I'm sure we can think of something to do with them.

A table full of squashes (and the odd corn cob)

The curly courgette weighs nearly 2kg !

So we have enough for a new batch of relish, which I'll try not to eat before next year, well not all of it anyway ;-)

I think we did pretty well considering we got the plot later in the year than was really helpful, and we'd already planted a load of stuff in our gardens, next year we should get much more produce.

You may remember me saying that around the allotment site are loads of hop plants, and there's a load between our plot and the one next door, so I thought I'd pick some, apparently you can use them for a few things, apart from making beer, you can make a relaxing pillow filled with hops and lavender to help you sleep for example, still looking into other uses, but I'm looking forward to finding interesting uses for them.

A bag full of hops -

They need drying out.

And that's about it, the next allotment up date will probably be in spring time, unless I get round to building the poly-tunnel before then :-)

Thanks for reading.

Friday, 2 September 2011

It's about time ... ...

Been a bit thin on posts of late, apologies for that, although in my defence I have been busy. I've been practising my turning skills (or maybe trying to actually get some)

Also been trying to think of ideas, seems inspiration doesn't always want to work, but I'm getting there. You may or may not like to know that I have a shop now, although I've actually had it for a couple of weeks, the reason I haven't announced it is because I needed time to figure it all out, still not sure on some of the finer points, but I guess I'll be able to iron those out as I go along.

The shop has a variety of things, and although it's small at the moment I will be adding new things on a regular basis, at least that's the plan :-) it has some of the things I've blogged about in it, and some stuff I haven't, and I'll be adding some of my turned wooden objects, most of which you won't have seen :-)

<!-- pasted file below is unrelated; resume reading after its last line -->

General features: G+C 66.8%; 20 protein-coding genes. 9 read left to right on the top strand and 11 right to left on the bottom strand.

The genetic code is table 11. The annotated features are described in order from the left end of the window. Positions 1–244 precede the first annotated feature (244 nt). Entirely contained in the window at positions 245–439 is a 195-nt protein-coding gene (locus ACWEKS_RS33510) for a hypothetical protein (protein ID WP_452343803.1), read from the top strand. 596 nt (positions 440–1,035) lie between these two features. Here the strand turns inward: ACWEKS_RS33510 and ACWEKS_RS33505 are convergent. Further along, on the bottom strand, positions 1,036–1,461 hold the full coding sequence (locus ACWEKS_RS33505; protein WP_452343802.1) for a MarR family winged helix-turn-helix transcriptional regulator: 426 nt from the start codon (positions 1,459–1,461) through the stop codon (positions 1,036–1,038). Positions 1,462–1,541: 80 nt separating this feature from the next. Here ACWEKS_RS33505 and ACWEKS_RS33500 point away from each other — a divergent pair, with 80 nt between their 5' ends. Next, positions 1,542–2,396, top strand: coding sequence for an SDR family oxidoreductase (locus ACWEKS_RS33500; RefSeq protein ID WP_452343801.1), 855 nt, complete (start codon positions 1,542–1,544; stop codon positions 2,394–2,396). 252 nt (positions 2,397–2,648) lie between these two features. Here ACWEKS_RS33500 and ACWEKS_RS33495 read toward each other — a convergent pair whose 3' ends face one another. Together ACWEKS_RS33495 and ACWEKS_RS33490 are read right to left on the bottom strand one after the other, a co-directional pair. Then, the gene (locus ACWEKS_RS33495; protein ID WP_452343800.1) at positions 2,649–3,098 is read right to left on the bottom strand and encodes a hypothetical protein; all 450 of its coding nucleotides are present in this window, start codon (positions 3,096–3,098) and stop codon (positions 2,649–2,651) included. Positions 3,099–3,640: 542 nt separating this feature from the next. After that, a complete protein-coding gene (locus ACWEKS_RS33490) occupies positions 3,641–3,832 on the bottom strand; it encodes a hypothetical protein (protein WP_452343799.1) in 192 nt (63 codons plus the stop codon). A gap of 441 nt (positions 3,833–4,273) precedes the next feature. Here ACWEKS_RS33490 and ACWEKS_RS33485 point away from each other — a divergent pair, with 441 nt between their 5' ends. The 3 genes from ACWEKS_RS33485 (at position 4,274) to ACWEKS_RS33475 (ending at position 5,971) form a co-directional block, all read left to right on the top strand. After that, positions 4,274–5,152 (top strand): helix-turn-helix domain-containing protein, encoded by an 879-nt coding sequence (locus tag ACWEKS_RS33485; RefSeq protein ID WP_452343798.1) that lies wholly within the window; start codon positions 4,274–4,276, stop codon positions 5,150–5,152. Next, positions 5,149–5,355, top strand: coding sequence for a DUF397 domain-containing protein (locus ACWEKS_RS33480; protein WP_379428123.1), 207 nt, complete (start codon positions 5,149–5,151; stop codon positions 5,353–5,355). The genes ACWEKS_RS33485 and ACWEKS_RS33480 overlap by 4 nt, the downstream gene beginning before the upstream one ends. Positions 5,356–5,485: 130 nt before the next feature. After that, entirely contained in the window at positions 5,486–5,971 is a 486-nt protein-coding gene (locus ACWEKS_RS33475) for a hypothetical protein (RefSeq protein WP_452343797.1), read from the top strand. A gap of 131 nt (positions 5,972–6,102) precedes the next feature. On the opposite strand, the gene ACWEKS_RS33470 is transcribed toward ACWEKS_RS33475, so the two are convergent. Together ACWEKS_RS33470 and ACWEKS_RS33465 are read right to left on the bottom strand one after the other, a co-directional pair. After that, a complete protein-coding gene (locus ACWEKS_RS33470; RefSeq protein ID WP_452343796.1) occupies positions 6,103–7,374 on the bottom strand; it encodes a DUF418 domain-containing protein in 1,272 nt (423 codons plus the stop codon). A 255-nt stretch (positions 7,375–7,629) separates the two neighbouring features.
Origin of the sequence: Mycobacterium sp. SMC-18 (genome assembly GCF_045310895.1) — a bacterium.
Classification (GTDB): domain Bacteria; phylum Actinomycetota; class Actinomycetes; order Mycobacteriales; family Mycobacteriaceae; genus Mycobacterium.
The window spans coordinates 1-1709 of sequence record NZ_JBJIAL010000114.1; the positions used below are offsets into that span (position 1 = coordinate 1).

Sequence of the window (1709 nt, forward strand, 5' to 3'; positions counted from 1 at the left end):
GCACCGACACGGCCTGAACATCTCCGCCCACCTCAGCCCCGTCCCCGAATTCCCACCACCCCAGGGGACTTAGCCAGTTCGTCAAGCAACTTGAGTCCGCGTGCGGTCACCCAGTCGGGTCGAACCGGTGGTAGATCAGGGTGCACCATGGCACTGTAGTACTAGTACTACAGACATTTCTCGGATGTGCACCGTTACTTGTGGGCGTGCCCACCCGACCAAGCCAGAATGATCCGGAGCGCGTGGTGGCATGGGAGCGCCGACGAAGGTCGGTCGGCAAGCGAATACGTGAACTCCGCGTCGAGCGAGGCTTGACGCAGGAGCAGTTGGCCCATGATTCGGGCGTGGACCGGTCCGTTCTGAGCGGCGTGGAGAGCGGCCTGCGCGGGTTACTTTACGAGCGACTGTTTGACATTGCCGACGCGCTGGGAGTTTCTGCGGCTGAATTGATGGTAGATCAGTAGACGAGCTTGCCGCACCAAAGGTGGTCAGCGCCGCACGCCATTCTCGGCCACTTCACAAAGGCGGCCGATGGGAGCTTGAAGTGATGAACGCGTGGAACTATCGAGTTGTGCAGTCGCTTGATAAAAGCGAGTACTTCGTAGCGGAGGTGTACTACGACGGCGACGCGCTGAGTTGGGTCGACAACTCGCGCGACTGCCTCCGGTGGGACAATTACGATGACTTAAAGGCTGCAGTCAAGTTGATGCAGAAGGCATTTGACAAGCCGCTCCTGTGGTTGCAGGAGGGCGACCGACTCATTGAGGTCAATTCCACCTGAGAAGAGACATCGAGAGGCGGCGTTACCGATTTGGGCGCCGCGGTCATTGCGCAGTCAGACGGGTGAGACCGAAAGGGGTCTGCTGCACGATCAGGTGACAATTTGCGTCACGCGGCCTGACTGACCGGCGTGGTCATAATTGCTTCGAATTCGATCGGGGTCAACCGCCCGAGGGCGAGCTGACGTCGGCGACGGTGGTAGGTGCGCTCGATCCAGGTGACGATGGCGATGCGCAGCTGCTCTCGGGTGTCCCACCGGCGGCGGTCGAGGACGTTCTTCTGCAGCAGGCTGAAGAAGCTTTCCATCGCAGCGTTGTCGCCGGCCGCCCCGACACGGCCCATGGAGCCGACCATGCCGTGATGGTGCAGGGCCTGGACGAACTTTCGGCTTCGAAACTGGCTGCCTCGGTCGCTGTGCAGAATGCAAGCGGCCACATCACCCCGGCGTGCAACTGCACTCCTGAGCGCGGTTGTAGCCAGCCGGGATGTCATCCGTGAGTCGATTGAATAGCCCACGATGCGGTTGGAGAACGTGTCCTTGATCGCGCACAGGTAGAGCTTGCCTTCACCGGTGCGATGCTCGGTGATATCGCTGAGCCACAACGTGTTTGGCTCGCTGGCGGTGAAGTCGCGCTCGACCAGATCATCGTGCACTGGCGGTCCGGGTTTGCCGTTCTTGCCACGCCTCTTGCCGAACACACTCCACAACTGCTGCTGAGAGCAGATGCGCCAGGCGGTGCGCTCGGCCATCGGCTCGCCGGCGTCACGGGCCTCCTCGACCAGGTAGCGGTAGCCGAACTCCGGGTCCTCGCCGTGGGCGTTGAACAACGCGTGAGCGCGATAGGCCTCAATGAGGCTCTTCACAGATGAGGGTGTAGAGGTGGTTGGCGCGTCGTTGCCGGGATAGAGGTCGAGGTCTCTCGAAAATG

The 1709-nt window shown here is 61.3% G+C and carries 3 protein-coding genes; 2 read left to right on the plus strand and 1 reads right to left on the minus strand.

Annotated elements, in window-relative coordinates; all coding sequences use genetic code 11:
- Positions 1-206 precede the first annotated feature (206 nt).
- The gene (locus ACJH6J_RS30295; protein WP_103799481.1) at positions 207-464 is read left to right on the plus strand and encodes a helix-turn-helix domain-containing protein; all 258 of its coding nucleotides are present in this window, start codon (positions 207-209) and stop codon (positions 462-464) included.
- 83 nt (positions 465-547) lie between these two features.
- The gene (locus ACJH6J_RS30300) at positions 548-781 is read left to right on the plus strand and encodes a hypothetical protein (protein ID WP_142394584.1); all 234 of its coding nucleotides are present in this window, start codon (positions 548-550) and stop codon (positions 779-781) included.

My latest turning exploits have been interesting, I have a new chuck for the lathe which makes things easier, and does hold some possibilities for some interesting projects.

Here's some of my latest stuff -  

Most are prototypes :-)

I'm most pleased with the small pot on the far left, the pot is a memory box, the idea being that you place a memory in it, a lock of your child's hair, or their umbilical cord, or some other memory an item that reminds you of a day out perhaps ? the design is intentionally plain because it's the memory inside that holds the magic ;-)

The memory pots will be available on an as and when I make them basis, and they will all be slightly different in design, but still plain, I've also been experimenting with different finishes, the memory pot and the largest pot (far right) have been finished with honing oil, which is a wood turners polish, it goes on very evenly and can be polished to quite a high shine, even makes plain pine interesting (the pots above are plain pine by the way)

The last thing I made, before my lathes drive belt took a turn for the worse was a small birch pot with a lid, not to worry though I have 2 new drive belts on the way.

Here's the small birch pot -

It's a nice pot, even if I do say so myself, one of my better ones.

The pot is just under 7cm in height and just under 6cm wide, the pot and lid are all turned from one piece of birch and then finished with honing oil.

Some more pictures - 

The grain is quite subtle.

The lid has some interesting patterns on it.

This pot was on sale in my new shop, and it sold pretty quickly, which was nice, you can find my shop at ---> (opens in new window) as I mentioned I'm keeping it small for now, but I will add new stuff as I go along, so look out for new turned objects and other things, and if you have any questions / feedback feel free to to use the blog or the contact section of the shop to ask, I'm hoping to use the blog to show of new stuff that I will then put in the shop.

And lastly I'm looking into moving this blog (and the others) elsewhere at some point, I will let everyone know though.

Thanks for reading.

Inspire Me Beautiful